• Machine Learning Is Re-Inventing Business Process Optimization
    Machine Learning Is Re-Inventing Business Process Optimization
    Dan Ortega - VP Marketing at Blazent Recorded: Jun 23 2017 5 mins
    Machine Learning is a game changer for business process optimization – enabling organizations to achieve levels of cost and quality efficiency never imagined previously. For the past 30 years, business process optimization was a tedious, time-consuming manual effort. Those tasked with this effort had to examine process output quality and review a very limited set of operational data to identify optimization opportunities based on historical process performance. Process changes would require re-measurement and comparison to pre-change data to evaluate the effectiveness of the change. Often, improvement impacts were either un-measurable or failed to satisfy the expectation of management.
    With modern machine-learning capabilities, process management professionals are able to integrate a broad array of sensors and monitoring mechanisms to capture large volumes of operational data from their business processes. This data can be ingested, correlated and analyzed in real-time to provide a comprehensive view of process performance. Before machine learning, managing the signals from instrumented processes was limited to either pre-defined scenarios or the review of past performance. These limitations have now been removed.
    In business process optimization, there is an important distinction to be made between “change” and “improvement.” Machine-learning systems can correlate a large diversity of data sources – even without pre-defined relationships. They provide the ability to qualify operational (process) data with contextual (cost/value) data to help process managers quantify the impacts of inefficiencies and the potential benefits of changes. This is particularly important when developing a business justification for process optimization investments.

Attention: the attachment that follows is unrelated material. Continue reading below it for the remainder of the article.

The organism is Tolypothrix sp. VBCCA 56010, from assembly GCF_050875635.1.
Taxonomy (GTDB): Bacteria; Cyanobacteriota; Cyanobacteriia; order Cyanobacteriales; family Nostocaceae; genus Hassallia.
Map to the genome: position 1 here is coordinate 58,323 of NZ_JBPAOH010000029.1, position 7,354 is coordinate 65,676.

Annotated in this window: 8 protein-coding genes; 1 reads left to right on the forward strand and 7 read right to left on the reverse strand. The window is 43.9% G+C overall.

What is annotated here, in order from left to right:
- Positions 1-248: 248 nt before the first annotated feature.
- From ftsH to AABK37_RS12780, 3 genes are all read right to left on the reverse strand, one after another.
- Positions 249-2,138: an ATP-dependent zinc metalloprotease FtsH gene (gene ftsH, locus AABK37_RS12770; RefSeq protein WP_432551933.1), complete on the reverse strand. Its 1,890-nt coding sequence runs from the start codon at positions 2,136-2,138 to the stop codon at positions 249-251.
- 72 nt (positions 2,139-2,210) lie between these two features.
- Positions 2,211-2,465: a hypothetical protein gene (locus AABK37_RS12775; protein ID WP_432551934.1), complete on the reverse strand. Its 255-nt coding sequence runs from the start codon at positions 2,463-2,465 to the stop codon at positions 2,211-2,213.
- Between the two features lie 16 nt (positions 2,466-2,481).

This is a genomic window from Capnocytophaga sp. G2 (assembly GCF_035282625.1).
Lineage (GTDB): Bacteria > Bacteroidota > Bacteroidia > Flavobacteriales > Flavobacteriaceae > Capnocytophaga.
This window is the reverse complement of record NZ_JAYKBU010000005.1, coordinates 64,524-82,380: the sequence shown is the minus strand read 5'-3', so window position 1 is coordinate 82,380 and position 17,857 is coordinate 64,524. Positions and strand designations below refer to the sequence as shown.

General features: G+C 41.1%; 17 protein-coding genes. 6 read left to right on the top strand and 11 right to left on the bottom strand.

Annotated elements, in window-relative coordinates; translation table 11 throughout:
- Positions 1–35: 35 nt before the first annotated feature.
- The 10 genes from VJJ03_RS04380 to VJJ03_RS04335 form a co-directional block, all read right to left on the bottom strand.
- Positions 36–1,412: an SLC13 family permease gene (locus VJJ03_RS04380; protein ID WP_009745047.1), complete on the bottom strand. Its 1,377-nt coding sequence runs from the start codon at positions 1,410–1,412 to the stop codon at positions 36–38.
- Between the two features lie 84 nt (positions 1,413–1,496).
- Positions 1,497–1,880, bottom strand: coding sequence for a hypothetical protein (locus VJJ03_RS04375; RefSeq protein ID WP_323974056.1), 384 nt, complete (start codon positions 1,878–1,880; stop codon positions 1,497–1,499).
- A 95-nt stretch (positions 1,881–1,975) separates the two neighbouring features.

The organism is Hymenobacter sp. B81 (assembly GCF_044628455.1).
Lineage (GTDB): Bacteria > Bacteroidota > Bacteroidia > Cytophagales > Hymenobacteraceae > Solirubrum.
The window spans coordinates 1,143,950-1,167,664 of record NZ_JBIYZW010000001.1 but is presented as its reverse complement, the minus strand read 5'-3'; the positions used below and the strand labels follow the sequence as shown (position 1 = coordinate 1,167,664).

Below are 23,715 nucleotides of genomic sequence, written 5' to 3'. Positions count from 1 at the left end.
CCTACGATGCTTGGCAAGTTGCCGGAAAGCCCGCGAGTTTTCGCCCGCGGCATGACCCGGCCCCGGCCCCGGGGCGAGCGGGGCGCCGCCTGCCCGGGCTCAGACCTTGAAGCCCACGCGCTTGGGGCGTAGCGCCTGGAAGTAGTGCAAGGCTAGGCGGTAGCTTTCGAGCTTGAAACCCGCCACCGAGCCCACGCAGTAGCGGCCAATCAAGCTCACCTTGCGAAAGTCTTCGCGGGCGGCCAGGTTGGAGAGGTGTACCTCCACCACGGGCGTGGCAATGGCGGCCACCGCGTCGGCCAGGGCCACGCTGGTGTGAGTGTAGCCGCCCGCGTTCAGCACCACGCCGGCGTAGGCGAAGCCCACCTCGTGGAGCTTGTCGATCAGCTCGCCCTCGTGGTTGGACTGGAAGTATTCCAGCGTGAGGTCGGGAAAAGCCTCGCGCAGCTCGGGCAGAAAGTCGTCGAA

• Unpatched Windows Machines Will Make You “Wanna Cry”
    Unpatched Windows Machines Will Make You “Wanna Cry”
    Dan Ortega - Vice President of Marketing Recorded: Jun 15 2017 3 mins
    The Wanna Cry ransomware worm ravaged computers across 150 countries. The attacks began May 12, 2017, infecting PCs of organizations that had not applied security updates to some versions of Microsoft Windows. This menace paired ransomware that encrypted computers and demanded payment with a worm that enabled it to spread quickly. The ransomware encrypts all the user’s data, then a pop-up message appears demanding a $300 Bitcoin payment in return for the decryption key.
    In the UK, the National Health System attack resulted in hospital workers being unable to review patient health histories, causing postponed surgeries and increasing risks to all new patients. Medical staff reported seeing computers go down “one by one” as the attack took hold, locking machines and demanding money to release the data.
    Organizations had only days to patch their Windows end-user and server systems. Once on a system, the malware discovers on what subnet it is located, so it can infect its neighbors. Anti-virus software is the next defense when a worm has breached a machine. Ensuring total coverage of IT infrastructure is critical. Any chinks in the armor must be detected and remediated. Anti-virus products detect strings of code known as virus signatures before killing the offending program. When these products fail, network administrators are forced to redirect suspicious traffic to IP sinkholes, and then direct them from harm’s way.
    Just like anti-virus software, patch management solutions usually require a management agent to be installed on the target system. Not surprisingly, 100% coverage is very rare.
    Despite encouraging reports of waning threat activity, Wanna Cry continues to pose significant risks. Blazent provides a SaaS solution that enables its customers to take advantage of five or more data sources to build an accurate inventory of their IT assets, such as end-user systems and servers.